Krishna V.V.,University of Gottingen | Drucker A.G.,Bioversity International | Pascual U.,University of Cambridge | Pascual U.,Basque Center for Climate Change | And 2 more authors.
Ecological Economics | Year: 2013

This paper examines the role of direct compensation payments for agrobiodiversity conservation, using minor millet landraces in India as an example. The cost of farmer participation in a hypothetical 'payments for agrobiodiversity conservation services' (PACS) scheme is estimated using a stated preference valuation approach. Significant inter-crop and inter-varietal differences are observed with respect to consumption values, upon which the compensation demanded by farm households is shown to primarily depend. Drawing on a categorisation of consumption values and farmer preferences, the paper points to the importance of simultaneously considering a range of potential interventions in order to conserve a priority portfolio of agrobiodiverse resources in predominantly subsistence-based agricultural systems. © 2012 Elsevier B.V. Source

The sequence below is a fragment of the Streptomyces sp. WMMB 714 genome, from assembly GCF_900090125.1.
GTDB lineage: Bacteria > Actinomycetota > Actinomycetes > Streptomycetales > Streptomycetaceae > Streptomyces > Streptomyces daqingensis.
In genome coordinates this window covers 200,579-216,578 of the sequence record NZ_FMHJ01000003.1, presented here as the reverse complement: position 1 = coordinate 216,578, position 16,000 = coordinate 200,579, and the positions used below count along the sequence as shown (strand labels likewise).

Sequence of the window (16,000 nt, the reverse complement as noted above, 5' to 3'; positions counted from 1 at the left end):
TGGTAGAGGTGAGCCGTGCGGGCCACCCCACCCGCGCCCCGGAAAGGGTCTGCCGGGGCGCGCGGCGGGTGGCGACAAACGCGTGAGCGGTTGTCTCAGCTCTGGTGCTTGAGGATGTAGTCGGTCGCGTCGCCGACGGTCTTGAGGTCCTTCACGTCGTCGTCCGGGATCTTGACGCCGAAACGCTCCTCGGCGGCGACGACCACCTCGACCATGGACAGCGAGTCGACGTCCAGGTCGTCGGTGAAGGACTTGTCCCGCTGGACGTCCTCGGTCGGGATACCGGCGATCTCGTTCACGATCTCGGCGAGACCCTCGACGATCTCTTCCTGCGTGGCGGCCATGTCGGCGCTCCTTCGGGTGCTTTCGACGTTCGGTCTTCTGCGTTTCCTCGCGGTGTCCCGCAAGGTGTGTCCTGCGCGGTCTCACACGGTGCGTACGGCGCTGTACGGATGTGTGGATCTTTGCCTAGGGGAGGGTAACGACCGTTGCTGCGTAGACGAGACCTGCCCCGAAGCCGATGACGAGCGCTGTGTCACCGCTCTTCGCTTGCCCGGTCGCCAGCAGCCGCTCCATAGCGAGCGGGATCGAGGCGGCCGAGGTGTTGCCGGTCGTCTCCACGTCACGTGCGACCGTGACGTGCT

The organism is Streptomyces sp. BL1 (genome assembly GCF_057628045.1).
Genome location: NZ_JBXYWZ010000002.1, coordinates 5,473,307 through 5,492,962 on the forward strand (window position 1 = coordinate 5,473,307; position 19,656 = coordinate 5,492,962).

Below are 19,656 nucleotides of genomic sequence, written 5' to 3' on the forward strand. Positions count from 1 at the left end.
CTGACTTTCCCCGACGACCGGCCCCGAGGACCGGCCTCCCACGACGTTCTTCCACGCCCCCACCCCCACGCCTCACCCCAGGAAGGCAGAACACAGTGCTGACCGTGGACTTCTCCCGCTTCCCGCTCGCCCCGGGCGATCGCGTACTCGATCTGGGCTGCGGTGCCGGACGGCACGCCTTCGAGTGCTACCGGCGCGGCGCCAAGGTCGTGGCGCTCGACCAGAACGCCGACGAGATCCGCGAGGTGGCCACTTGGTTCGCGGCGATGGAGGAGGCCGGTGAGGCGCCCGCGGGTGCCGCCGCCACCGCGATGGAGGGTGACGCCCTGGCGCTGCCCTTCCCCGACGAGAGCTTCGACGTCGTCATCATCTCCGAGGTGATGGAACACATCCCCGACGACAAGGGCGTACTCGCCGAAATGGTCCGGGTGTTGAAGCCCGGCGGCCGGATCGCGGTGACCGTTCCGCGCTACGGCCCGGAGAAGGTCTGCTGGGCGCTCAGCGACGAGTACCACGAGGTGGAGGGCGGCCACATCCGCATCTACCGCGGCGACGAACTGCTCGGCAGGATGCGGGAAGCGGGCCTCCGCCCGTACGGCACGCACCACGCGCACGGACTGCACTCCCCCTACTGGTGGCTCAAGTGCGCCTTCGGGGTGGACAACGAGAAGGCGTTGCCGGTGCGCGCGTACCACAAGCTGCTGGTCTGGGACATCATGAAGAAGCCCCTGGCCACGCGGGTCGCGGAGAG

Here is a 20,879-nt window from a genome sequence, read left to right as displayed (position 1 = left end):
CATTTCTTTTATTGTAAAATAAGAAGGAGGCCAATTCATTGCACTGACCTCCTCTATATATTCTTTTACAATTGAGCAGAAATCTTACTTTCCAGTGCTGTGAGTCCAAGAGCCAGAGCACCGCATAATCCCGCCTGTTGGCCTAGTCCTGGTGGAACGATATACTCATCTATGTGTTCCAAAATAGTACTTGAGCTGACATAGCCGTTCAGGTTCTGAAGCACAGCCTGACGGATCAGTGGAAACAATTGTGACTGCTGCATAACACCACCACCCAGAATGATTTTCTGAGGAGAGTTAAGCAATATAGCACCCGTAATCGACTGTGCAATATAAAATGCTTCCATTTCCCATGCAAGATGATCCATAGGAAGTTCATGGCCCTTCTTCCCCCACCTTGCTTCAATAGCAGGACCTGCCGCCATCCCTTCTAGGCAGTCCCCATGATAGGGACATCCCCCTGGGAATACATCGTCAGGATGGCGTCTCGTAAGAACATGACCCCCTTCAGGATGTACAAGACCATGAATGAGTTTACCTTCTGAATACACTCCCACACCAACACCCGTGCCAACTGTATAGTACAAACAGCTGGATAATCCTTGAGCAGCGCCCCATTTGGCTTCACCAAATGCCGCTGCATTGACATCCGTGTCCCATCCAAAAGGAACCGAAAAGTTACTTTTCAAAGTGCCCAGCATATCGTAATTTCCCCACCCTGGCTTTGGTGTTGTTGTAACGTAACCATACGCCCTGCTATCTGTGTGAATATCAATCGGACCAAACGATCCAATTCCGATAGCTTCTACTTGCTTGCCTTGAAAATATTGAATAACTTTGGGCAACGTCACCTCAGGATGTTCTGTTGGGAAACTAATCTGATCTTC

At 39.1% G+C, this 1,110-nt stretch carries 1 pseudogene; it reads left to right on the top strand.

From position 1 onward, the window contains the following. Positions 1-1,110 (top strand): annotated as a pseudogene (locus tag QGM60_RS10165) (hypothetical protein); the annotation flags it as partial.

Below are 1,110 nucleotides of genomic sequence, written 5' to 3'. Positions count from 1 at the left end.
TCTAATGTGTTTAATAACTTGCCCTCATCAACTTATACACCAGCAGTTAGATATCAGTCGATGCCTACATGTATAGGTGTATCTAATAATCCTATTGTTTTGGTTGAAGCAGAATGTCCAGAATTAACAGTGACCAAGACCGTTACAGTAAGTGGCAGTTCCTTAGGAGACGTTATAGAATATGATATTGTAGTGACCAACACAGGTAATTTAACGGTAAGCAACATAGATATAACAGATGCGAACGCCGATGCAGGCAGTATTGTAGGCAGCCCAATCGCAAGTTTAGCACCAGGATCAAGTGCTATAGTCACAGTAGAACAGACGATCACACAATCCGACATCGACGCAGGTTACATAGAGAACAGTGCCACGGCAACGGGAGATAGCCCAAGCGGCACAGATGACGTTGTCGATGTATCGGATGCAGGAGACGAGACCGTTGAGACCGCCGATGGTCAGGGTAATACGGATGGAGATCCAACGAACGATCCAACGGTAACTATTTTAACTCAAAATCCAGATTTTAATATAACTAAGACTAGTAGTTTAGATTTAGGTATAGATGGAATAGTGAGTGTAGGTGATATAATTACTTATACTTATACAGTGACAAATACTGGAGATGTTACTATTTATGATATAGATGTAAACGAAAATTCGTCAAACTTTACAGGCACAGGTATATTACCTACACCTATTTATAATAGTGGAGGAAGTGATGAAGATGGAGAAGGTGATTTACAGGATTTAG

Govindan G.,Ms Swaminathan Research Foundation | Ramalingam S.,Ms Swaminathan Research Foundation
Journal of Cellular Physiology | Year: 2016

Recent advances in the targeted genome engineering enable molecular biologists to generate sequence specific modifications with greater efficiency and higher specificity in complex eukaryotic genomes. Programmable site-specific DNA cleavage reagents and cellular DNA repair mechanisms have made this possible. These reagents have become powerful tools for delivering a site-specific genomic double-strand break (DSB) at the desired chromosomal locus, which produces sequence alterations through error-prone non-homologous end joining (NHEJ) resulting in gene inactivations/knockouts. Alternatively, the DSB can be repaired through homology-directed repair (HDR) using a donor DNA template, which leads to the introduction of desired sequence modifications at the predetermined site. Here, we summarize the role of three classes of nucleases; zinc finger nucleases (ZFNs), transcription activator like effector nucleases (TALENs), and clustered regularly interspaced palindromic repeats (CRISPR)/CRISPR associated protein 9 (Cas9) system in achieving targeted genome modifications. Further, we discuss the progress towards the applications of programmable site-specific nucleases (SSNs) in treating human diseases and other biological applications in economically important higher eukaryotic organisms such as plants and livestock. J. Cell. Physiol. 231: 2380–2392, 2016. © 2016 Wiley Periodicals, Inc. © 2016 Wiley Periodicals, Inc. Source